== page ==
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Nvidia RTX 40-Series Ada GPUs Will Likely Coexist With RTX 30-Series

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(Image credit: Shutterstock)

Nvidia will likely continue making and selling its RTX 30-series graphics cards even after it launches its next-generation "Ada" GPUs. The company's CFO, Colette Kress, suggested as much at Morgan Stanley's Technology, Media and Telecom Conference (opens in new tab). PCMag first reported on Kress' comments.

The Covid-19 pandemic and the supply chain issues it exacerbated gave Nvidia an "opportunity" for the gaming side of the business to sell both RTX 30-series and Turing-architecture based RTX 20-series graphics cards, Kress said. "So we’ve been doing that to provide more and more supply to our gamers," Kress said. "And we may see something like that continue in the future. It was successful with Ampere and we'll see as we move forward.”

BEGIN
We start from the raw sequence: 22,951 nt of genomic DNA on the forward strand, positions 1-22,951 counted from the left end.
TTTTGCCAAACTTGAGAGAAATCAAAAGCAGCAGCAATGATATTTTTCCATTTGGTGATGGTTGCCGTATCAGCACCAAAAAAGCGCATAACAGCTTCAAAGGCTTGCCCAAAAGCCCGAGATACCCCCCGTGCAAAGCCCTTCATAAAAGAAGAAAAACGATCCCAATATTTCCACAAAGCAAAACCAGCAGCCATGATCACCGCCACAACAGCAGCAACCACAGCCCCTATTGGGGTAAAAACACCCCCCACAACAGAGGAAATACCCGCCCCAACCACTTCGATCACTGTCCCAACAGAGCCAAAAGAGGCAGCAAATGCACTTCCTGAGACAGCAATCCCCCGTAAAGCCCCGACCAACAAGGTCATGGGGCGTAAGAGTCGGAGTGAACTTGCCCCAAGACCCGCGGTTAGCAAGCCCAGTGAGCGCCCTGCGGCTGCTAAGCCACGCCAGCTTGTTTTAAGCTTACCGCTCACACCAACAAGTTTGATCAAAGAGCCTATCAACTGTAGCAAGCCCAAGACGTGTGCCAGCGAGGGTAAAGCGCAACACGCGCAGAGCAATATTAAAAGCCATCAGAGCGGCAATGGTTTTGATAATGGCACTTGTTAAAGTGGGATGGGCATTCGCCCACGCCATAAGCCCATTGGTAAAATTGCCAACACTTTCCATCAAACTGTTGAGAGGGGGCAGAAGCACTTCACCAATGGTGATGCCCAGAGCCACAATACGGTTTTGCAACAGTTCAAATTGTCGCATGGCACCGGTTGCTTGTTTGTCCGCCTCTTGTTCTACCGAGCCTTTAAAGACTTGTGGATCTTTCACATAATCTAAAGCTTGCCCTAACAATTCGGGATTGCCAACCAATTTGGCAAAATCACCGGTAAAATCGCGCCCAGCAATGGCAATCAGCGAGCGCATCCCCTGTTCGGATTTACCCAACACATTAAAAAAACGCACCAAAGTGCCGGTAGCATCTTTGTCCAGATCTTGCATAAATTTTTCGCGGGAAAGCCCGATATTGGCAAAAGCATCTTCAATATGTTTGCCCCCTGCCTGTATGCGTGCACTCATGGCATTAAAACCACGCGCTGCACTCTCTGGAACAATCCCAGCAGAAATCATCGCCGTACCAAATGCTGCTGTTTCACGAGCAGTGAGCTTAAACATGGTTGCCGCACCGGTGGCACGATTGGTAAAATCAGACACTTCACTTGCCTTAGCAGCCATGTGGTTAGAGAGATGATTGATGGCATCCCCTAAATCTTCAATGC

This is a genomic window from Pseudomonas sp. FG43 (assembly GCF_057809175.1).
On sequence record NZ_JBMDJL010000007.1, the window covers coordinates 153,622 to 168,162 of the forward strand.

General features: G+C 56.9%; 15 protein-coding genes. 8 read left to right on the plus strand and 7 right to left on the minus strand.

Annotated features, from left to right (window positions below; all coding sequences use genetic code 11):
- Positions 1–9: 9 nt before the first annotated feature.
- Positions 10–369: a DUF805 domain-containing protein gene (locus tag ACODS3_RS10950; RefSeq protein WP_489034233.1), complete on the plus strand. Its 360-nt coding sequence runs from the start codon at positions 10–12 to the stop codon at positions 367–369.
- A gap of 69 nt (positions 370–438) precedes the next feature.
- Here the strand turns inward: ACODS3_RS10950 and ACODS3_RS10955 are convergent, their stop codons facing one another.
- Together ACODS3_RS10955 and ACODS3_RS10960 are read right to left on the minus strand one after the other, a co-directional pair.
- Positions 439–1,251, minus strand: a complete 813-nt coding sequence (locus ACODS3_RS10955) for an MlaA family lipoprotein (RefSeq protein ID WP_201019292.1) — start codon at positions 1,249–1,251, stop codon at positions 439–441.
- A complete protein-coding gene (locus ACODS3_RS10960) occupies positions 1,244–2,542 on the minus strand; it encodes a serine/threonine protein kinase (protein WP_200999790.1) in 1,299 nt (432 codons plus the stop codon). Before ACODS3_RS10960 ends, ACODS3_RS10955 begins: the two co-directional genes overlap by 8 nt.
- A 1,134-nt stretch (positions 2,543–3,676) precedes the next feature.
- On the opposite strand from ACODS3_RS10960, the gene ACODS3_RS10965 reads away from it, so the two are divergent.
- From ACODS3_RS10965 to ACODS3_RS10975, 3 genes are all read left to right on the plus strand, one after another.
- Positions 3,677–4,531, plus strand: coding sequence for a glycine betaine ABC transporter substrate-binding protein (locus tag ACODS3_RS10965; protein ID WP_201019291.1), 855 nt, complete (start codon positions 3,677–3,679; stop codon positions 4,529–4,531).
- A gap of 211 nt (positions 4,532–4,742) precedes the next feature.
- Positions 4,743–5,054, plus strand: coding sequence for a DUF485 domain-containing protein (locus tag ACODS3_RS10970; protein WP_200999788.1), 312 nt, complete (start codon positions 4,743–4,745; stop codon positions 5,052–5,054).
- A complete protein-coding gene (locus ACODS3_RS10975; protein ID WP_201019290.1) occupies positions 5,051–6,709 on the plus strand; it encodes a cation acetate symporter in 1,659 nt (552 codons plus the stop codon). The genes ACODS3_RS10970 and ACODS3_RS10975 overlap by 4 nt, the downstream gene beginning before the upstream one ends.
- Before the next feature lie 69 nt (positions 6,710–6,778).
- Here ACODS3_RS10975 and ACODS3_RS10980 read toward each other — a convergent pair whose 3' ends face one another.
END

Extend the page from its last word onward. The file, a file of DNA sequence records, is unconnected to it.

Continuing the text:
Nvidia has continued to produce the RTX 2060 alongside RTX 3000 cards and even made a new version with 12GB of memory in December to make more GPUs available during the component shortage, though even that stock was scarce. There's also still the upcoming RTX 2050 mobile solution, which will arrive in the coming months.

Nvidia's next-gen graphics cards, which will presumably be the RTX 40-series, are likely to launch in phases. Typically, Nvidia has launched with its top-end cards and followed up with lower tier variants, sometimes launching 12 months or more later. It wouldn't be surprising to see an RTX 4090, RTX 4080 and perhaps RTX 4070 launch first, with the RTX 3060 and RTX 3050 sticking around as entry and mid-level cards. That pattern happened as the Turing-based GTX 1650 and GTX 1660 cards stuck around with the new, Ampere-based RTX 3070, RTX 3080 and RTX 3090 leading the charge.